At Risk for Breast Cancer?

Getting older can put you at higher risk for certain illnesses and diseases. For example, the older you get, the greater your risk of developing breast cancer.

While breast cancer deaths are actually declining, the disease remains the most common cancer in women in the United States (other than some skin cancers).

Breast cancer is the most common cause of cancer deaths among Hispanic women. And, according to the Centers for Disease Control and Prevention (CDC), breast cancer is the second most common cause of death from cancer for women overall. Approximately 40,000 women die from breast cancer each year in the United States. On average, women are diagnosed with breast cancer around the age of 61.

Though less common, breast cancer can also be diagnosed in men. Approximately 400 men die from breast cancer annually in the United States. The risk for breast cancer increases in men as they get older as well. Men are usually diagnosed between the ages of 60 and 70.

Controlling Your Risk

Unfortunately, there is no foolproof means of preventing breast cancer. Scientists are still learning about the many factors that can impact a person’s risk of developing it. Some risk factors, such as whether you have a family history of breast cancer, cannot be changed. Neither can you do anything about getting older.

But there are other risk factors that you can manage. According to the CDC, taking the following steps can help reduce your risk of developing breast cancer (as well as generally improve your health):

  • Maintain a healthy weight.
  • Exercise regularly.
  • Get enough sleep.
  • Limit alcohol to no more than one drink per day.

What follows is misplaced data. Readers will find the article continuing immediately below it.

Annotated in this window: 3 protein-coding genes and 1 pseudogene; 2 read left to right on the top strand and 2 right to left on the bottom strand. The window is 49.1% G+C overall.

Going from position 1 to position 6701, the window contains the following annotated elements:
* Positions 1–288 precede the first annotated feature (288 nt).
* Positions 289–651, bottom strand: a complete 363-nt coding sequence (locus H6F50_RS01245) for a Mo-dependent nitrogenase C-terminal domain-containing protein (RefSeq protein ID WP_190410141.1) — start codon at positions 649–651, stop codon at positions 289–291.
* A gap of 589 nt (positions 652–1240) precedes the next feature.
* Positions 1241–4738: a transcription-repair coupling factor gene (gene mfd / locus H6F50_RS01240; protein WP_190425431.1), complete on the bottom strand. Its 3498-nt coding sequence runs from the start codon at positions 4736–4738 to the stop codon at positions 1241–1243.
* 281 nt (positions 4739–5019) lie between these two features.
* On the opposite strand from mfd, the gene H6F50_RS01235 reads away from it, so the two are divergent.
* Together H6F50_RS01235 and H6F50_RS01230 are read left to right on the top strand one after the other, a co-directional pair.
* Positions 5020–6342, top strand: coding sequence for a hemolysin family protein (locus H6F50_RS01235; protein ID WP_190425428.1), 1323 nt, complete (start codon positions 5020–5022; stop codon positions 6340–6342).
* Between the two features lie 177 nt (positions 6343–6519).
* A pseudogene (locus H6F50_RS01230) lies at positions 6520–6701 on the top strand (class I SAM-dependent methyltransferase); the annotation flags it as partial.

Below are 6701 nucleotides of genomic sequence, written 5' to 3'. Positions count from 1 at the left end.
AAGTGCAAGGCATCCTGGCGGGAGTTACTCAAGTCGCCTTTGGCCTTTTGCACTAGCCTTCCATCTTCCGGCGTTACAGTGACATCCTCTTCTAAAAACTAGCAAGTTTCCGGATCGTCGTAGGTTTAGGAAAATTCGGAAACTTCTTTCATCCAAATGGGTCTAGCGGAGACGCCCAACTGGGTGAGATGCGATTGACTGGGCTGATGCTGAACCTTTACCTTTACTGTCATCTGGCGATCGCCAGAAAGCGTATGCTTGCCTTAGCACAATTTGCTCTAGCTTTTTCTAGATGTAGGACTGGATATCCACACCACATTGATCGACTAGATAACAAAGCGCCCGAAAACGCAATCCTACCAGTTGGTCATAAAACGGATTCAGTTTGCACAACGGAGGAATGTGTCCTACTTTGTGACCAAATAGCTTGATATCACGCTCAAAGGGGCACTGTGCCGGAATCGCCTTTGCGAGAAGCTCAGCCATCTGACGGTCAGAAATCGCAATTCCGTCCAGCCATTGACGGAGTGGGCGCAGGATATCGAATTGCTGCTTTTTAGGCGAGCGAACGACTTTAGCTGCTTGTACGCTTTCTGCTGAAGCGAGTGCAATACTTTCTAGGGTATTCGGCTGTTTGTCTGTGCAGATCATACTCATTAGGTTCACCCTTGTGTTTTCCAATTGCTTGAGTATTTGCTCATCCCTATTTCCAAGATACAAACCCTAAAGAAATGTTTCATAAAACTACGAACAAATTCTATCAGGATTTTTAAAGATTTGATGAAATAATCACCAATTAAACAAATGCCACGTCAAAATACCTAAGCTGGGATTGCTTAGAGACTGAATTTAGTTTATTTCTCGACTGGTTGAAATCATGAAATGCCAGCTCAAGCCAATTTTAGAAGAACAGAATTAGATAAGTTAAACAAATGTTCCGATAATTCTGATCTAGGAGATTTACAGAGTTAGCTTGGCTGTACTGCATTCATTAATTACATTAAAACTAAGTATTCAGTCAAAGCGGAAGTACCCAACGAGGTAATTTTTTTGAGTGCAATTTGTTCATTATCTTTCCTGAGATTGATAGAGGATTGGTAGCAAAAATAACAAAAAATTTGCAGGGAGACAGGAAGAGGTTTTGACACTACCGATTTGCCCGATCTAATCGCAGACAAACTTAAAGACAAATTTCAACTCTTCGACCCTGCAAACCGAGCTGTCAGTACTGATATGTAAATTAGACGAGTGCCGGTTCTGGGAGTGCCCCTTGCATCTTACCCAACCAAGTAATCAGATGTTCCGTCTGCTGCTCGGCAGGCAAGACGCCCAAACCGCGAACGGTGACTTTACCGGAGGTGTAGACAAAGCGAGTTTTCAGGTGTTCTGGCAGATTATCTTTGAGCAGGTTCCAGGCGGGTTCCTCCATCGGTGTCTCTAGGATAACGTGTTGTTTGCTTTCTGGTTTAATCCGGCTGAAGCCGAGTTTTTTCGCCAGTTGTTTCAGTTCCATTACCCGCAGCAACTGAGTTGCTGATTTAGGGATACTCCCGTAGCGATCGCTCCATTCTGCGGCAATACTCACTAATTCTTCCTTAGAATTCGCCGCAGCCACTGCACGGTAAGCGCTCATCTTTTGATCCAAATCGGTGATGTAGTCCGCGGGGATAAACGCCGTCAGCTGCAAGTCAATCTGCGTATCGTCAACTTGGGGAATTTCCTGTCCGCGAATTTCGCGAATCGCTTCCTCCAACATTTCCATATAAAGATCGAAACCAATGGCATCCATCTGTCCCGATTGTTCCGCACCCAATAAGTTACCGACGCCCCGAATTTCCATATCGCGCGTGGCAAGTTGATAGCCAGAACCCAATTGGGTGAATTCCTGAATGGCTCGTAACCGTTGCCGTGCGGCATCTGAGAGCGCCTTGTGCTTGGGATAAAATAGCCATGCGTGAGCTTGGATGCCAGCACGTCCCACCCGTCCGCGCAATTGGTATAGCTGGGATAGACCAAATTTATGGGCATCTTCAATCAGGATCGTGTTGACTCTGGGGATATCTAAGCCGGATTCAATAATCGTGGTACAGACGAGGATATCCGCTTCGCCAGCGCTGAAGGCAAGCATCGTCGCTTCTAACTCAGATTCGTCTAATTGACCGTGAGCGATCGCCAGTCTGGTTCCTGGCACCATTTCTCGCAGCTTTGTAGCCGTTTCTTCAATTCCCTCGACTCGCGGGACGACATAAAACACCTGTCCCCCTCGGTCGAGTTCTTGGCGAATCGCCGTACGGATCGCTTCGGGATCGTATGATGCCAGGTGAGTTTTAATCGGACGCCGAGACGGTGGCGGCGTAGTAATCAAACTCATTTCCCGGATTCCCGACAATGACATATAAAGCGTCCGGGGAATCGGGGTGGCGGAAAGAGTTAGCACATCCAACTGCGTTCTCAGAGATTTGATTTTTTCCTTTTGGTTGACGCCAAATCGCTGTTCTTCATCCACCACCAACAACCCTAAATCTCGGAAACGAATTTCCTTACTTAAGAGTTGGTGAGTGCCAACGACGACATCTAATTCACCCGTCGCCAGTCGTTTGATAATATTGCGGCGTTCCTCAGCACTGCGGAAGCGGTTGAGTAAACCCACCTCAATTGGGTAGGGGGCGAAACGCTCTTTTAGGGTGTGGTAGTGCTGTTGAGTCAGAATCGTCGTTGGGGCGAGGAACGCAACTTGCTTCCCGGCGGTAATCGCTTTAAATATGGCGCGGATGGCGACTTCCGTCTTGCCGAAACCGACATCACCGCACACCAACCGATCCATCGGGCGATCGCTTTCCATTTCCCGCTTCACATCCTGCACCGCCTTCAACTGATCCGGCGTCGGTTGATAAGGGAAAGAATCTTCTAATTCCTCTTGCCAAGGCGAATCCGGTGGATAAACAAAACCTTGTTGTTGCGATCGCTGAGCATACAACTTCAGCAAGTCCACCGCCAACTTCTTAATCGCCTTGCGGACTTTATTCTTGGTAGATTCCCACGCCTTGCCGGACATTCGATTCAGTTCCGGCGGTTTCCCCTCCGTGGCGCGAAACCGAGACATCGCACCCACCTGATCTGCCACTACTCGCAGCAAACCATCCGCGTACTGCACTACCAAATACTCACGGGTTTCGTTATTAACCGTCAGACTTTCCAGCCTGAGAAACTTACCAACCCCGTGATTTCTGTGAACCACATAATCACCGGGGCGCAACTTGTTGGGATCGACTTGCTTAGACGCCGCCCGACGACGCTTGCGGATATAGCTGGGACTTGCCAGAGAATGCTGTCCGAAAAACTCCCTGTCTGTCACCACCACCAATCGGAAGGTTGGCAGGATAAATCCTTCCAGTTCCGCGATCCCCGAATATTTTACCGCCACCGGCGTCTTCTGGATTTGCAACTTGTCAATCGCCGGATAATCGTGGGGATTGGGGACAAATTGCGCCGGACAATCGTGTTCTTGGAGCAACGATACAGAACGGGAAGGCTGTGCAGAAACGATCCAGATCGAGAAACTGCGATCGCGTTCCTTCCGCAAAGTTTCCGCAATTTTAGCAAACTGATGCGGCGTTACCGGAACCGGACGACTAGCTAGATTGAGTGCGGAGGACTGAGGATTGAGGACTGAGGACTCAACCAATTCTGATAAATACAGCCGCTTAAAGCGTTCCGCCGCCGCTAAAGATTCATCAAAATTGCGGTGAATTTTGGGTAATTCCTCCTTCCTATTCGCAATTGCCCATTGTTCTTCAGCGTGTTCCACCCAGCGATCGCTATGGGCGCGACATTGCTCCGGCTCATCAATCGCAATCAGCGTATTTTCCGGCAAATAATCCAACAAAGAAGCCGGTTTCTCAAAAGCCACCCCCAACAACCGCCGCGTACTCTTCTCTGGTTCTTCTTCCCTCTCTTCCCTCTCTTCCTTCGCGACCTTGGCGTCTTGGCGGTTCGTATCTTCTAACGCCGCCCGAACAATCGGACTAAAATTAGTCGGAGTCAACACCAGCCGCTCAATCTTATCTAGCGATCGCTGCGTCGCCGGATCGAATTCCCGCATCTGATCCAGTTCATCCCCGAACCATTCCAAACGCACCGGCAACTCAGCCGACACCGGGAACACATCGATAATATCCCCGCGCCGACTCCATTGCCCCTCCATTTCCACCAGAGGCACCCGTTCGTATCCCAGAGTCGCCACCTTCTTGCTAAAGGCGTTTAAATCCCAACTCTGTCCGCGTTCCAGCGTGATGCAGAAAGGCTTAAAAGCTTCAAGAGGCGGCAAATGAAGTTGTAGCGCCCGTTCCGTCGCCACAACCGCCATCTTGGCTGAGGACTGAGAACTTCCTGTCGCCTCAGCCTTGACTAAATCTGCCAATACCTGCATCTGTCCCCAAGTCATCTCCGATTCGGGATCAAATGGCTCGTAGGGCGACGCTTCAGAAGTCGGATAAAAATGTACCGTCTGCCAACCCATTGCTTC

• Avoid being exposed to chemicals that are known to cause cancer, such as arsenic, benzene and asbestos. Arsenic and benzene are found in cigarette smoke. Benzene is found in gas fumes as well.
  • Limit exposure to radiation from tests such as X-rays, CT scans and PET scans, unless they are medically necessary.

Women who breastfed their children may be at lower risk of developing breast cancer. Hormone replacement therapy and birth control pills, however, have been shown to increase the risk for breast cancer, so be sure to discuss this risk with your healthcare provider.

Testing: How Often and at What Age?

The age a woman should start getting screening mammograms — and how often she should get them — has been under debate in recent years. The American Cancer Society recommends that women start getting annual screening mammograms at the age of 45, but the U.S. Preventive Services Task Force recommends that women get them every two years, and only between the ages of 50 and 74 years.

The good news is that screening mammograms are almost always covered by insurance. The Affordable Care Act requires health insurance plans that went into effect after August 2012 to cover these tests, without any copay or deductible, once every 12 months for women age 40 and older. Medicare also covers annual screening mammograms at no charge.

A diagnostic mammogram is an X-ray that is done when any kind of abnormality is found in the breast, such as a lump, change in breast size or shape or discharge from the nipples. If you detect such changes through a self-exam, be sure to schedule this type of mammogram, regardless of how long it has been since your last screening.

Advances in Treatment

If you are diagnosed with breast cancer, there are numerous ways to treat it, depending upon its stage. Early-stage cancers are most likely to be treated with surgery or radiation therapy, which targets just the tumor without affecting the rest of the body.

Other treatments — such as chemotherapy or hormone therapy — attack cells throughout the body and are used before and/or after surgery to try to prevent the cancer from spreading or coming back.

Targeted therapy drugs are a newer group of drugs that attack only cancer cells (unlike chemotherapy, which targets all rapidly dividing cells) that are undergoing specific changes. Targeted therapy drugs are designed to stop cancer cells from growing so the cancer does not spread. Sometimes these drugs, which have fewer side effects than chemotherapy, can also help other types of treatment work better.

Other drugs are now being used to strengthen bones that may be weakened by the spread of breast cancer, or to try to prevent breast cancer from spreading to the bones in the first place. These drugs, such as zoledronic acid, a bisphosphonate, may also help other treatments (such as hormone therapy or chemotherapy) work better.